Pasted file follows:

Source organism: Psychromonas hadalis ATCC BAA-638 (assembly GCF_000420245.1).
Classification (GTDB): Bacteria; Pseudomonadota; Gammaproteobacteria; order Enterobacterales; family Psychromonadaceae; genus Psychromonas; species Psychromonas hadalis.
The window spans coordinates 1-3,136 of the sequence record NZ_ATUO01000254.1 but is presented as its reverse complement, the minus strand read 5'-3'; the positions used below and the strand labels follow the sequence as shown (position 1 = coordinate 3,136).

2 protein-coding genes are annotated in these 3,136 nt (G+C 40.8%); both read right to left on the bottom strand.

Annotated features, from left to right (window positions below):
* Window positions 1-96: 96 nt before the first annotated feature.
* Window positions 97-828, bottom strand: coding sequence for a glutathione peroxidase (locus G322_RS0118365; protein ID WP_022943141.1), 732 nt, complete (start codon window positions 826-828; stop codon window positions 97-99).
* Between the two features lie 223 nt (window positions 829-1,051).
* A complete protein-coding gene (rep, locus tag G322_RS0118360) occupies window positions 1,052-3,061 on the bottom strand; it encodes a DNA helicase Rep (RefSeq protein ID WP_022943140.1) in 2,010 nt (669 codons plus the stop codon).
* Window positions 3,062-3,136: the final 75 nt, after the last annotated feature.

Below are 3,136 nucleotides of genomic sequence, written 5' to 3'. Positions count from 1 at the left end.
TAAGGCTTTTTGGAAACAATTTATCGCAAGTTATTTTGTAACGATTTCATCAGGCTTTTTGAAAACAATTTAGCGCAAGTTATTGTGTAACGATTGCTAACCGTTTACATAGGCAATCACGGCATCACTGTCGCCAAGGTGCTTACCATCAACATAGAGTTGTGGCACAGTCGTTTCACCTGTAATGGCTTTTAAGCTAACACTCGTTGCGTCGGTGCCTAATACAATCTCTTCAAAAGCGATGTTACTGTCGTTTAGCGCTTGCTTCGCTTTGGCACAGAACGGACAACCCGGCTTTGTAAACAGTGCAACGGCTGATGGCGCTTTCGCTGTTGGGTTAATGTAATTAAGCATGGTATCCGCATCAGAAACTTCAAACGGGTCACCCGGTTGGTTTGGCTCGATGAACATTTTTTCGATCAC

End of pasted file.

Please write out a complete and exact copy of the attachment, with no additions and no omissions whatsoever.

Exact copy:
Source organism: Psychromonas hadalis ATCC BAA-638 (assembly GCF_000420245.1).
Classification (GTDB): Bacteria; Pseudomonadota; Gammaproteobacteria; order Enterobacterales; family Psychromonadaceae; genus Psychromonas; species Psychromonas hadalis.
The window spans coordinates 1-3,136 of the sequence record NZ_ATUO01000254.1 but is presented as its reverse complement, the minus strand read 5'-3'; the positions used below and the strand labels follow the sequence as shown (position 1 = coordinate 3,136).

2 protein-coding genes are annotated in these 3,136 nt (G+C 40.8%); both read right to left on the bottom strand.

Annotated features, from left to right (window positions below):
* Window positions 1-96: 96 nt before the first annotated feature.
* Window positions 97-828, bottom strand: coding sequence for a glutathione peroxidase (locus G322_RS0118365; protein ID WP_022943141.1), 732 nt, complete (start codon window positions 826-828; stop codon window positions 97-99).
* Between the two features lie 223 nt (window positions 829-1,051).
* A complete protein-coding gene (rep, locus tag G322_RS0118360) occupies window positions 1,052-3,061 on the bottom strand; it encodes a DNA helicase Rep (RefSeq protein ID WP_022943140.1) in 2,010 nt (669 codons plus the stop codon).
* Window positions 3,062-3,136: the final 75 nt, after the last annotated feature.

Below are 3,136 nucleotides of genomic sequence, written 5' to 3'. Positions count from 1 at the left end.
TAAGGCTTTTTGGAAACAATTTATCGCAAGTTATTTTGTAACGATTTCATCAGGCTTTTTGAAAACAATTTAGCGCAAGTTATTGTGTAACGATTGCTAACCGTTTACATAGGCAATCACGGCATCACTGTCGCCAAGGTGCTTACCATCAACATAGAGTTGTGGCACAGTCGTTTCACCTGTAATGGCTTTTAAGCTAACACTCGTTGCGTCGGTGCCTAATACAATCTCTTCAAAAGCGATGTTACTGTCGTTTAGCGCTTGCTTCGCTTTGGCACAGAACGGACAACCCGGCTTTGTAAACAGTGCAACGGCTGATGGCGCTTTCGCTGTTGGGTTAATGTAATTAAGCATGGTATCCGCATCAGAAACTTCAAACGGGTCACCCGGTTGGTTTGGCTCGATGAACATTTTTTCGATCAC